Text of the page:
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|Dovyalis caffra flowers|
Dovyalis caffra (Warb.), Aberia caffra (Harv. & Sond) the Umkokola, Kei apple, Kai apple, or Kau apple, is a small to medium-sized tree, native to southern Africa. Its distribution extends from the Kei River in the south, from which the common name derives, northwards along the eastern side of the continent to Tanzania. The ripe fruits are tasty, reminiscent of a small apple.
It is a usually found in dry types of woodland when it grows to 6 m tall. In moister types of open woodland it reaches its greatest size of about 8–9 metres. It is a rather straggly tree, with sharp, 3–6 cm long stem spines in the leaf axils. Buds at the base of the spine produce clusters of alternately arranged simple ovate leaves 3–6 cm long.
The fruit is an edible bright yellow or orange globose berry 2.5–4 cm diameter, with the skin and flesh of a uniform colour and containing several small seeds. Production is often copious, weighing down the branches during the summer. They are juicy, tasty and very acidic.
Cultivation and uses
A traditional food plant in Africa, this little-known fruit has potential to improve nutrition, boost food security, foster rural development and support sustainable landcare.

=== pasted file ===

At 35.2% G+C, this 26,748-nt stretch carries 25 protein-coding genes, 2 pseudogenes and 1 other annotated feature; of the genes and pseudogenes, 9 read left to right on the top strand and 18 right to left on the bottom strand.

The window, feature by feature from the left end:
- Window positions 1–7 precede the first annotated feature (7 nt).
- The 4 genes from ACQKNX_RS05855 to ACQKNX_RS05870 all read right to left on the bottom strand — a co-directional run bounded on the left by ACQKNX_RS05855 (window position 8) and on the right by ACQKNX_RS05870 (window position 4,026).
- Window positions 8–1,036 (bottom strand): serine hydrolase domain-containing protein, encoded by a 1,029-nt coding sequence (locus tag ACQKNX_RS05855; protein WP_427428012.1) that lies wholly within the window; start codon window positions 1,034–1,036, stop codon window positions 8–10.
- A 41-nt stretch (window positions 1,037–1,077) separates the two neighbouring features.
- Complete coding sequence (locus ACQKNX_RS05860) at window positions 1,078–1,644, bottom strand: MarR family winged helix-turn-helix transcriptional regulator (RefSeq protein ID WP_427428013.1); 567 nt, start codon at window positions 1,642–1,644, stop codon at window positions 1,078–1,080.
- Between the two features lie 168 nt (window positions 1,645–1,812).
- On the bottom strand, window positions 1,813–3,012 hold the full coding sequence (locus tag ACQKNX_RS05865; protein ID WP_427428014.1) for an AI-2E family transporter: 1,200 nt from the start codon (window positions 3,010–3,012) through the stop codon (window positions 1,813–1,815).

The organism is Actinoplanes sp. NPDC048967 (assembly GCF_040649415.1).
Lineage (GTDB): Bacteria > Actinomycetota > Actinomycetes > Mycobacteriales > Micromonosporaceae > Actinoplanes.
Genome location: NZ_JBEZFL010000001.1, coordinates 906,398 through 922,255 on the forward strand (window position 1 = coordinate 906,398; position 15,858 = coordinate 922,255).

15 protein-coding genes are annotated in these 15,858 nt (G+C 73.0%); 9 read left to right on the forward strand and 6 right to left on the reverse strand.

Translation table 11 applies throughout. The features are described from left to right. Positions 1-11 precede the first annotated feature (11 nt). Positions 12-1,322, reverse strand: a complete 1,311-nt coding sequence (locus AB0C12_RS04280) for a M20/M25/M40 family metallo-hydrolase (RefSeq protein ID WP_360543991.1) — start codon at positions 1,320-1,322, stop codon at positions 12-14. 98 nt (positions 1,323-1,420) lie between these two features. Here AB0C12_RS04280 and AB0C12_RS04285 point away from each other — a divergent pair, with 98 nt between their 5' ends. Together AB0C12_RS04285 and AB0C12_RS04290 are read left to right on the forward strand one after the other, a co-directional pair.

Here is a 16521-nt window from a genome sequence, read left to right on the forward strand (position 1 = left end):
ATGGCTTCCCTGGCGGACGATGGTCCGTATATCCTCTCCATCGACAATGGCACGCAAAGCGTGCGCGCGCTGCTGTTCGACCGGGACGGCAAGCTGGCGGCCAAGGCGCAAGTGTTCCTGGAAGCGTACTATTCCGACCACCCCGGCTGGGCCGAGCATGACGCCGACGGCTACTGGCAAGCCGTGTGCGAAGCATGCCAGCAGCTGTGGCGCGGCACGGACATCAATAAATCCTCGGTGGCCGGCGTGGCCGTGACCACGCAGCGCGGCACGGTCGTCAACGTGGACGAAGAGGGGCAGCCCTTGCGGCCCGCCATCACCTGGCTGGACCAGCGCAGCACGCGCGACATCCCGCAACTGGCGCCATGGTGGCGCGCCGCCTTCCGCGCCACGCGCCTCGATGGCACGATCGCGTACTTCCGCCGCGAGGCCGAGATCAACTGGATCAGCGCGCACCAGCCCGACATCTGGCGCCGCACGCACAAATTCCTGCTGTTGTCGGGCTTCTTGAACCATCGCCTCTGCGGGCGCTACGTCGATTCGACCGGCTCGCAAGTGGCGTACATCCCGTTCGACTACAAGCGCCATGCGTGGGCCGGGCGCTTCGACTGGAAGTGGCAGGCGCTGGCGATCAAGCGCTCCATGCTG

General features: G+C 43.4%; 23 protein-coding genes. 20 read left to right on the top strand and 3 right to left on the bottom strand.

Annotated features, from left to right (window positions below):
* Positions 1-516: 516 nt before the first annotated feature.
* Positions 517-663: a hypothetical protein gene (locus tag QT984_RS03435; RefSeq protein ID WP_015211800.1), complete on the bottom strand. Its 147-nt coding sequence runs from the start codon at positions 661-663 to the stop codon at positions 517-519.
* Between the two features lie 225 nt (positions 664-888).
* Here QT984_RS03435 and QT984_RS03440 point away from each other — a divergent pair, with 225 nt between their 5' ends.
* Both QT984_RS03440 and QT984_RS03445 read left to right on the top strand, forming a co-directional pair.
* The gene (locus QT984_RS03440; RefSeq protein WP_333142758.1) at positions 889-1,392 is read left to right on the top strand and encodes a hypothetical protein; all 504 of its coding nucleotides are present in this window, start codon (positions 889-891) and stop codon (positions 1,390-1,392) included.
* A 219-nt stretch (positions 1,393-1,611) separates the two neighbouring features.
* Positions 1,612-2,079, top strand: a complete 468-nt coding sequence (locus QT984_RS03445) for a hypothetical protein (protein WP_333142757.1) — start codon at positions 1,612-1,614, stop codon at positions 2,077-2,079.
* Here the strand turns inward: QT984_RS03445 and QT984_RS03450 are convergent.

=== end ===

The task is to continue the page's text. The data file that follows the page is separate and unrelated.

Kei-apples are often eaten fresh, or sprinkled with sugar to complement their natural acidity. Aside from being eaten fresh, the fruit can be made into jam, used in desserts, or pickled (their natural acidity means vinegar is not needed).
Although it is native to Africa, it has also been introduced to the Mediterranean, California, Florida and other regions with subtropical and warm temperate climates. In these places it is most often grown as an ornamental plant, being popular as an impenetrable hedge. It is salt and drought-tolerant, so useful for coastal landscaping in dry regions.
Although a subtropical species, the Kei apple is able to survive temperatures as low as −6 °C. Gardeners who want fruit require a female plant; a fertile female plant and fertile male plant is ideal. Kei apples are propagated by seed. Plants will bear about four years later.
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